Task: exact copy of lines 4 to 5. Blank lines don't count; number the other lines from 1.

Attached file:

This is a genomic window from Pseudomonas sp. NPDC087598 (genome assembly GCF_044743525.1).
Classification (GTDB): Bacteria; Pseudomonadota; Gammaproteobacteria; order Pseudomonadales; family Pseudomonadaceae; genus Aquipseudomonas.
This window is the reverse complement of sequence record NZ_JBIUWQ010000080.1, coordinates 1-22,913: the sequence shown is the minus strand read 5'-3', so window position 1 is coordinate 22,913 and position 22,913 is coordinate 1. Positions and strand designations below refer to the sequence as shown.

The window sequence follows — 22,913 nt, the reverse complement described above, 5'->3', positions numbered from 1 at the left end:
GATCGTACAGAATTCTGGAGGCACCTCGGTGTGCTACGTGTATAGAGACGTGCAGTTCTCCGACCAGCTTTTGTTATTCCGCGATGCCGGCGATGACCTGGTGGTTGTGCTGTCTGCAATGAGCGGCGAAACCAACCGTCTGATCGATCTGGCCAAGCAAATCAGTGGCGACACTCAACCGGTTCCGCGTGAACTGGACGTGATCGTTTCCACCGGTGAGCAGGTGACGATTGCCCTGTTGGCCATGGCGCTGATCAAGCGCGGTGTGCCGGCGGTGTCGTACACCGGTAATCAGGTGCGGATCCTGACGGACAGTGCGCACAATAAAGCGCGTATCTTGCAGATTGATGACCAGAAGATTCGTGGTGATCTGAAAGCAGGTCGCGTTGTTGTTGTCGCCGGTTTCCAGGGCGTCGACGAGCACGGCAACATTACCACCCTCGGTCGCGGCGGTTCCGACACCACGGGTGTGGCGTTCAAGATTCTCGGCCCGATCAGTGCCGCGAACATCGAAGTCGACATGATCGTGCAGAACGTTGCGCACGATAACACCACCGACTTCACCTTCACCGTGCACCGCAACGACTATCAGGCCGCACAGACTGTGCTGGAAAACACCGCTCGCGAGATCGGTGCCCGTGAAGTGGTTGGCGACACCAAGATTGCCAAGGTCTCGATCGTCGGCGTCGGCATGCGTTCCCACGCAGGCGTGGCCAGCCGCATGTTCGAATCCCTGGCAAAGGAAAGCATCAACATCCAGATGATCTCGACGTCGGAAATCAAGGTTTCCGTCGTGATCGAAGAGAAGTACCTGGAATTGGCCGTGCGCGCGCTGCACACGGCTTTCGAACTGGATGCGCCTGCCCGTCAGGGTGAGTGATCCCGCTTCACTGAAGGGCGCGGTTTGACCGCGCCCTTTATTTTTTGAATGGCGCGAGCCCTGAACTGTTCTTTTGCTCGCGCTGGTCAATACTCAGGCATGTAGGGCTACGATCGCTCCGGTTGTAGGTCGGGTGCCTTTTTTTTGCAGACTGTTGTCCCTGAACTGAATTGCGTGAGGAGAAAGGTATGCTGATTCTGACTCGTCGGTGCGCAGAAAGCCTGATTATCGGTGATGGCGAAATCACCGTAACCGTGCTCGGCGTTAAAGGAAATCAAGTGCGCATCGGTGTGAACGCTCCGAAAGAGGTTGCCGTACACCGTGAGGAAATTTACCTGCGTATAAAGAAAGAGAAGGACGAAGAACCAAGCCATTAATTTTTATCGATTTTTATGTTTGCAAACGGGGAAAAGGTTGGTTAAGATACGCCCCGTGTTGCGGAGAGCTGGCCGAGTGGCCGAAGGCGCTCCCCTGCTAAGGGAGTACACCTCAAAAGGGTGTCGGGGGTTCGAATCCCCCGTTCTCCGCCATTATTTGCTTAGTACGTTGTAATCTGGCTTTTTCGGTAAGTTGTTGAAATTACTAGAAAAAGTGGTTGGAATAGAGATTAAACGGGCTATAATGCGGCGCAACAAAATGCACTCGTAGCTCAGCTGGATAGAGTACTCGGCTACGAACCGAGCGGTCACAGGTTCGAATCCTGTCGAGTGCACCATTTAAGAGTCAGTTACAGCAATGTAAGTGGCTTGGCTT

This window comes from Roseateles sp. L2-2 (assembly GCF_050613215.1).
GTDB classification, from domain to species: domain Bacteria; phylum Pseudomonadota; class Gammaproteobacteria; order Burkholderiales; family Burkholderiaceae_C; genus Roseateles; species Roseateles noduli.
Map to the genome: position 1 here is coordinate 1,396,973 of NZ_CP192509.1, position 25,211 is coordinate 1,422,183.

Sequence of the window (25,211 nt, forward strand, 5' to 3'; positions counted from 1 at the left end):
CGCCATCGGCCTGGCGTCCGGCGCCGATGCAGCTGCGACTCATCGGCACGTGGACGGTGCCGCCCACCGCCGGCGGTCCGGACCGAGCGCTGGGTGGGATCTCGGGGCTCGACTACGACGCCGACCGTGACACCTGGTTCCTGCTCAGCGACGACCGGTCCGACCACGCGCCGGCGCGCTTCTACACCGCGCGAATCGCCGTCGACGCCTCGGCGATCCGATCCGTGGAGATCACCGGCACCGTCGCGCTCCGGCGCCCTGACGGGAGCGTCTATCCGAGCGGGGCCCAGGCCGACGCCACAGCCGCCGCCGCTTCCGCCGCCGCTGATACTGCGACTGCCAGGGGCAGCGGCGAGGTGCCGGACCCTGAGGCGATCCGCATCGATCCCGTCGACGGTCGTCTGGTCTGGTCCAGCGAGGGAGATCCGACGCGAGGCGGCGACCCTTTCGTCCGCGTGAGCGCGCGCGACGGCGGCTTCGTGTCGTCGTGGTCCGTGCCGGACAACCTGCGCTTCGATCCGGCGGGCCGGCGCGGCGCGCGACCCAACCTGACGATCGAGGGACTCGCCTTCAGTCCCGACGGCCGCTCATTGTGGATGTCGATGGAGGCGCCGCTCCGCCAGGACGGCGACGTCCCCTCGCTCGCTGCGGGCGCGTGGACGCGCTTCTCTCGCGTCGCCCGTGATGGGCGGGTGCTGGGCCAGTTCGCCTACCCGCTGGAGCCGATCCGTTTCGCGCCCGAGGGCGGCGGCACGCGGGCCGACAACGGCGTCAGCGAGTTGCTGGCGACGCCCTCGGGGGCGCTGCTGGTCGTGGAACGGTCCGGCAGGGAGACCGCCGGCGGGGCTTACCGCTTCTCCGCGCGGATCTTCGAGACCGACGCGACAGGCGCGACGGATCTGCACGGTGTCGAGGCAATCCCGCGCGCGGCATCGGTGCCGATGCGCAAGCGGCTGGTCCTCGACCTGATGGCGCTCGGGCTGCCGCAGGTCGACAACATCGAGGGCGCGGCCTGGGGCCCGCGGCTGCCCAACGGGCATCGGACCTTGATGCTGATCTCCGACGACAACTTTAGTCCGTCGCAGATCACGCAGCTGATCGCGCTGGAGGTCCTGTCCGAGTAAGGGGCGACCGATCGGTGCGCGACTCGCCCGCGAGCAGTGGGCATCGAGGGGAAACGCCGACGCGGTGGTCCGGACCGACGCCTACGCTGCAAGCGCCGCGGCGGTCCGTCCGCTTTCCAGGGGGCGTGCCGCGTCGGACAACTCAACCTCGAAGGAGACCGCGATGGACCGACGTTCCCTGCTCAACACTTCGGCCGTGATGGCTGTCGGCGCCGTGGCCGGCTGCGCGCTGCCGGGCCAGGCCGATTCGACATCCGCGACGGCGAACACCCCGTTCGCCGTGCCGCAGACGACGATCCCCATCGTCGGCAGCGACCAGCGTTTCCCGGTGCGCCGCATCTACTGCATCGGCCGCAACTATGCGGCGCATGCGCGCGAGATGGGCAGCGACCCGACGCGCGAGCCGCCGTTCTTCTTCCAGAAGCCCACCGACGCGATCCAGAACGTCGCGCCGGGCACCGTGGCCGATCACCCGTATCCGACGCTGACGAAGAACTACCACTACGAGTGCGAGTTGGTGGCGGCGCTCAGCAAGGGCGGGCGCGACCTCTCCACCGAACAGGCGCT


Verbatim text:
The window sequence follows — 22,913 nt, the reverse complement described above, 5'->3', positions numbered from 1 at the left end:
GATCGTACAGAATTCTGGAGGCACCTCGGTGTGCTACGTGTATAGAGACGTGCAGTTCTCCGACCAGCTTTTGTTATTCCGCGATGCCGGCGATGACCTGGTGGTTGTGCTGTCTGCAATGAGCGGCGAAACCAACCGTCTGATCGATCTGGCCAAGCAAATCAGTGGCGACACTCAACCGGTTCCGCGTGAACTGGACGTGATCGTTTCCACCGGTGAGCAGGTGACGATTGCCCTGTTGGCCATGGCGCTGATCAAGCGCGGTGTGCCGGCGGTGTCGTACACCGGTAATCAGGTGCGGATCCTGACGGACAGTGCGCACAATAAAGCGCGTATCTTGCAGATTGATGACCAGAAGATTCGTGGTGATCTGAAAGCAGGTCGCGTTGTTGTTGTCGCCGGTTTCCAGGGCGTCGACGAGCACGGCAACATTACCACCCTCGGTCGCGGCGGTTCCGACACCACGGGTGTGGCGTTCAAGATTCTCGGCCCGATCAGTGCCGCGAACATCGAAGTCGACATGATCGTGCAGAACGTTGCGCACGATAACACCACCGACTTCACCTTCACCGTGCACCGCAACGACTATCAGGCCGCACAGACTGTGCTGGAAAACACCGCTCGCGAGATCGGTGCCCGTGAAGTGGTTGGCGACACCAAGATTGCCAAGGTCTCGATCGTCGGCGTCGGCATGCGTTCCCACGCAGGCGTGGCCAGCCGCATGTTCGAATCCCTGGCAAAGGAAAGCATCAACATCCAGATGATCTCGACGTCGGAAATCAAGGTTTCCGTCGTGATCGAAGAGAAGTACCTGGAATTGGCCGTGCGCGCGCTGCACACGGCTTTCGAACTGGATGCGCCTGCCCGTCAGGGTGAGTGATCCCGCTTCACTGAAGGGCGCGGTTTGACCGCGCCCTTTATTTTTTGAATGGCGCGAGCCCTGAACTGTTCTTTTGCTCGCGCTGGTCAATACTCAGGCATGTAGGGCTACGATCGCTCCGGTTGTAGGTCGGGTGCCTTTTTTTTGCAGACTGTTGTCCCTGAACTGAATTGCGTGAGGAGAAAGGTATGCTGATTCTGACTCGTCGGTGCGCAGAAAGCCTGATTATCGGTGATGGCGAAATCACCGTAACCGTGCTCGGCGTTAAAGGAAATCAAGTGCGCATCGGTGTGAACGCTCCGAAAGAGGTTGCCGTACACCGTGAGGAAATTTACCTGCGTATAAAGAAAGAGAAGGACGAAGAACCAAGCCATTAATTTTTATCGATTTTTATGTTTGCAAACGGGGAAAAGGTTGGTTAAGATACGCCCCGTGTTGCGGAGAGCTGGCCGAGTGGCCGAAGGCGCTCCCCTGCTAAGGGAGTACACCTCAAAAGGGTGTCGGGGGTTCGAATCCCCCGTTCTCCGCCATTATTTGCTTAGTACGTTGTAATCTGGCTTTTTCGGTAAGTTGTTGAAATTACTAGAAAAAGTGGTTGGAATAGAGATTAAACGGGCTATAATGCGGCGCAACAAAATGCACTCGTAGCTCAGCTGGATAGAGTACTCGGCTACGAACCGAGCGGTCACAGGTTCGAATCCTGTCGAGTGCACCATTTAAGAGTCAGTTACAGCAATGTAAGTGGCTTGGCTT